As from its ancestors, this treatise places the microphone and recording at the start and center of the aesthetic. This is not a “negotiable” condition. The audio files are created from sounds packed up by a microphone, and do not become (in the EDM tradition), objects for presentation and manipulation using traditional music[al] conceptions. This is not music that is to be played via a sampler and plugins, into/onto a metric grid.
There has been some argument about “why not?” and the answer has been, (more or less), “because” acousmatic music is not EDM. While this may sound like a religious statement…(fill in the rest of the sentence with your own mythology).
The American tradition from the 1960’s and 1970’s, as you know, was largely to conceptualize electronic music as being an extension of the Western European instrumental tradition. Wendy Carlos, among others, used “synthesizers” to create extensions of existing (or possible) Western instruments, using electronics.
It was inevitable that the American keyboard synthesizer tradition was going to merge with popular music in the recording studio, presaged by the rapid technical evolution of disco, and the early adoption of keyboard synths as new timbral instruments.
This merger, which began with — among others — the Beatles, Kraftwerk, Pink Floyd, etc., follows in the imprints of pop music. MIDI was introduced to simplify the interconnection of simplified electronic music instruments.
“Electroacoustic” was a term, as you will remember, introduced in the mid-1970’s that attempted to describe a different conceptual and perceptual mode of hearing, listening, and sonic creation. The generic term “sound design” is the one I use to explain to people what electroacoustics is.
There was a time when the word “music” did not adequately encompass the hearing of sound for its own values. Music was the perception of patterns of musical objects, be these objects in a North or South-Asian raga, a Beethoven symphony, or a Carter string quartet.
Pierre Henri’s Variations for a Door and a Sigh, for example, did not aim to stimulate the same kinds of perceptual centers that the Unanswered Question did.
Kevin’s first response here gets to the heart of how I perceive this question as well: how do we speak well about electronic music? How do we enroll all of the complex history and semiotic activity into meaningful discourse, without flattening the necessary complexity? Further, if this is primarily a listening act, why not change the assumption that rational terms define the objects of listening for us prior to our encounters with them? Especially if these rational terms carry enormous cultural specificity: “sound design” in most of my own contexts of musical life refers either to specific focus in a compositional or production stage on the individual design of an instrument’s timbre (usually synthesized, though not always) or, a film-centered role that works with sounds ranging from musical score to diegetic and non-diegetic sound placement. However, I quite love the appellation “sound design” to explore what electroacoustics are.
Two brief book responses were offered by Konstantinos Karathanasis and Nicholas Cline, each with a unique approach to the initial question: Leigh Landy’s Understanding The Art of Sound Organization, and Joanna Demers’ Listening Through The Noise. Landy’s book is intertwined with the EARS (ElectroAcoustic Resource Site) project, and is a “study of sound-based music.” It is in line with some recent attempts to employ computation and neural networks to analyze genre and organizing communities of sound, but remains less algorithmic or mathematically driven. Demers’ work is more firmly in line with other works of musical aesthetics, in the vein of Scruton or Kivy, and it has the advantage of directly addressing the tensions between experimental music that is received in “classical” environments, and that received in “popular” environments, by focusing on various genres’ sonic signatures and not merely the reception of them.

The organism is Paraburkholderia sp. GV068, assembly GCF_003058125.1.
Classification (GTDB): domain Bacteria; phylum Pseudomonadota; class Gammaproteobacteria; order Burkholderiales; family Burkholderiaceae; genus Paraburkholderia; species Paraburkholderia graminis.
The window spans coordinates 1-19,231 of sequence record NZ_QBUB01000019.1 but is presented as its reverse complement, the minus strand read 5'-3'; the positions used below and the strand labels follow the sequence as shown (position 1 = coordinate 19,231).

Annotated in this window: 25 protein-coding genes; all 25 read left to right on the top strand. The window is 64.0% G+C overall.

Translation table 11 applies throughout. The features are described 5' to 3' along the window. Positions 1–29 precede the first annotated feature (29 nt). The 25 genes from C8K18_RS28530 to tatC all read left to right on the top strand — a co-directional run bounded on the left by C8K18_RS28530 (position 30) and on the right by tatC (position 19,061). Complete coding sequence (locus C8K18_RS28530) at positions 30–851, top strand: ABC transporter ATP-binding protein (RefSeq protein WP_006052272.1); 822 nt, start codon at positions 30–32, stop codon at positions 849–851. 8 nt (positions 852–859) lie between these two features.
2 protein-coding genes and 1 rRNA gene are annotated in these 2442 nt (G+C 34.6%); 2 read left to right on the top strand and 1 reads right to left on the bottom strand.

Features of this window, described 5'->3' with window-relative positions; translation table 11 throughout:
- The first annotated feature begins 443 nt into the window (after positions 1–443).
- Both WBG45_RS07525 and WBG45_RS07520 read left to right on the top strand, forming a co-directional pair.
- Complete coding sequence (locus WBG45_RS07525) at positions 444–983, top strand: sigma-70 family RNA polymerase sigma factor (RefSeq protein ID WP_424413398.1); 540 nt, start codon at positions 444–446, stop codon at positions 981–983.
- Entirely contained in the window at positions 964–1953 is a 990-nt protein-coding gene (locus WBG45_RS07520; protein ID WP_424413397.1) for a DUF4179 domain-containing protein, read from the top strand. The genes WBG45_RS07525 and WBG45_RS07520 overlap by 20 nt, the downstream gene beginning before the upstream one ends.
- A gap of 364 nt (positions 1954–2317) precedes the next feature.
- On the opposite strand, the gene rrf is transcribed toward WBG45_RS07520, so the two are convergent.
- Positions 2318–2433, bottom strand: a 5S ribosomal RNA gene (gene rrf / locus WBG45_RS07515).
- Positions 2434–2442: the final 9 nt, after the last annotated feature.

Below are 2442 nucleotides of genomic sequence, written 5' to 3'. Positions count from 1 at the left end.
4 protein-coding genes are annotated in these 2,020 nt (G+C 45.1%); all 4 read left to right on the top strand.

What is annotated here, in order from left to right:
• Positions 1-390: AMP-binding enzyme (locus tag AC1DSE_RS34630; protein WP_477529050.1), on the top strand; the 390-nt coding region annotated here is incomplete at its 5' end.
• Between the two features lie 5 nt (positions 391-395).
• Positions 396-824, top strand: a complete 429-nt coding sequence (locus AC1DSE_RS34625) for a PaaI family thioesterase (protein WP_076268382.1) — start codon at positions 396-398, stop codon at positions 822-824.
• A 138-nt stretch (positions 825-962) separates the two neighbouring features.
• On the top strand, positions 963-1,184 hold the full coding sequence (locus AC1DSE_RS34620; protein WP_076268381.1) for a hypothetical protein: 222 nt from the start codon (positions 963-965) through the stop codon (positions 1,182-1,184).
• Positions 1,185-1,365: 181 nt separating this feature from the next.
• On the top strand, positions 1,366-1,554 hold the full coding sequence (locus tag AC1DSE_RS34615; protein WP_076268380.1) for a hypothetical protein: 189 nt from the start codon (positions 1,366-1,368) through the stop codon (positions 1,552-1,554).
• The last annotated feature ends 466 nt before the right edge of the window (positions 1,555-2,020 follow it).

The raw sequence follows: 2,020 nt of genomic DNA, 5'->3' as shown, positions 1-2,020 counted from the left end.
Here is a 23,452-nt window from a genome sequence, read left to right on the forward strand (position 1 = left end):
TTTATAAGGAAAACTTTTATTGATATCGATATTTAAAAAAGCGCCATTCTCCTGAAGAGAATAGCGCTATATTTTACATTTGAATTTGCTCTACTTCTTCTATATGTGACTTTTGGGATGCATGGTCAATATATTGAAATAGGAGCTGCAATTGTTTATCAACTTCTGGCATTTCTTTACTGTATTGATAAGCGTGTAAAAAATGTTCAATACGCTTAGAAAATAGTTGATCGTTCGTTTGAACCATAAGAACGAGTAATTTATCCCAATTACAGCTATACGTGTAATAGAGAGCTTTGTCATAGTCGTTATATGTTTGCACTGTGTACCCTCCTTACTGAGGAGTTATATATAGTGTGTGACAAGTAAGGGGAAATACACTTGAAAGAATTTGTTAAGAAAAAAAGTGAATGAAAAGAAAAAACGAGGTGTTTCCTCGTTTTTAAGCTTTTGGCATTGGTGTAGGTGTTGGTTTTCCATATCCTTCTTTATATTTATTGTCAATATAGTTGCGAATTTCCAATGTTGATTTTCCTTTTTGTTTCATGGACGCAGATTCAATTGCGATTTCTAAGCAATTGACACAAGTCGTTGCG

My own book suggestions are an attempt to bring iterations of electronic music within contemporary popular contexts to bear in the discussion, while also recognizing (alongside Kevin and Dave) the myriad language games at play in the discussion (in the strong Wittgensteinian sense). Ryan Diduck’s Mad Skills is a “cultural history of MIDI,” narrowing the focus to one technology’s impact on electronic music creation. Attack Magazine’s Secrets of Dance Music Production is a useful read not only because it requires getting past the title a bit, but also because it presents genre borders in the middle of discussion of process and composition, not as sitting “top-down” on them. Live Wires, by Daniel Warner, works from the implicit thesis that electronic music is the bridge between musical styles regarded as “experimental,” and those relegated to “popular” cultures and contexts. While not an exhaustive or systematic taxonomy, it is the closest work within my own suggestions to answering the question of a timeline for electronic music. Novak and Sakakeeny’s Keywords In Sound is a collection of essays that digs closer to the beating semiotic heart that Dave and Kevin point to in their responses. A collection of signifiers from sound studies: (“Silence,” “Noise,” “Acoustemology” among them) are expanded in essays, and are much more for those exploring the definitions themselves (and the very possibility thereof).
The goal of this whole exploration is presenting some of the thoughtful conversation that happened in the wake of our original question, and it’s worth bringing this to a close with Kevin’s response to a foundational question on how to define a delimiting word like “music” itself. He says:
But to the more specific point, a framework for the “taxonomy” has to be set before the research continues.
Is soundscape [to be defined], electronic music? Soundscape itself has an extensive, and incomplete taxonomy. There was an international committee set up to try to clarify what the parameters would be. Hmmmm…Not so easy.
And algorithmic composition? Is music composed by computers using Markov chains a genre? Neural nets? Rolling dice?
The above questions are not abstract: Autechre’s NTS Sessions is eight hours of highly algorithmic computer music, and it’s already sold out of its LP version. That the responses to a simple email question have been so varied, passionate, and widely read remind me of Tara Rodgers reflecting on Moog’s early copywriting:
The evocative phrase of the Moog ad- “world of sound” -is more than marketing rhetoric; it is a useful way to describe an affective realm of music-making and audio-technical practice that integrates imaginary, embodied, and social modes of experience.
Questions of what denotes electronic music, and what denotes music eo ipso are not going away, but becoming ever more granular. Those grains of definition can be analyzed: this brings us clarity with respect to history, colonization, process, and tonal/metric assumptions. Those grains of definition can also be synthesized: we form imaginative new ways of speaking about the music we create, and new ways of considering the possibilities therein.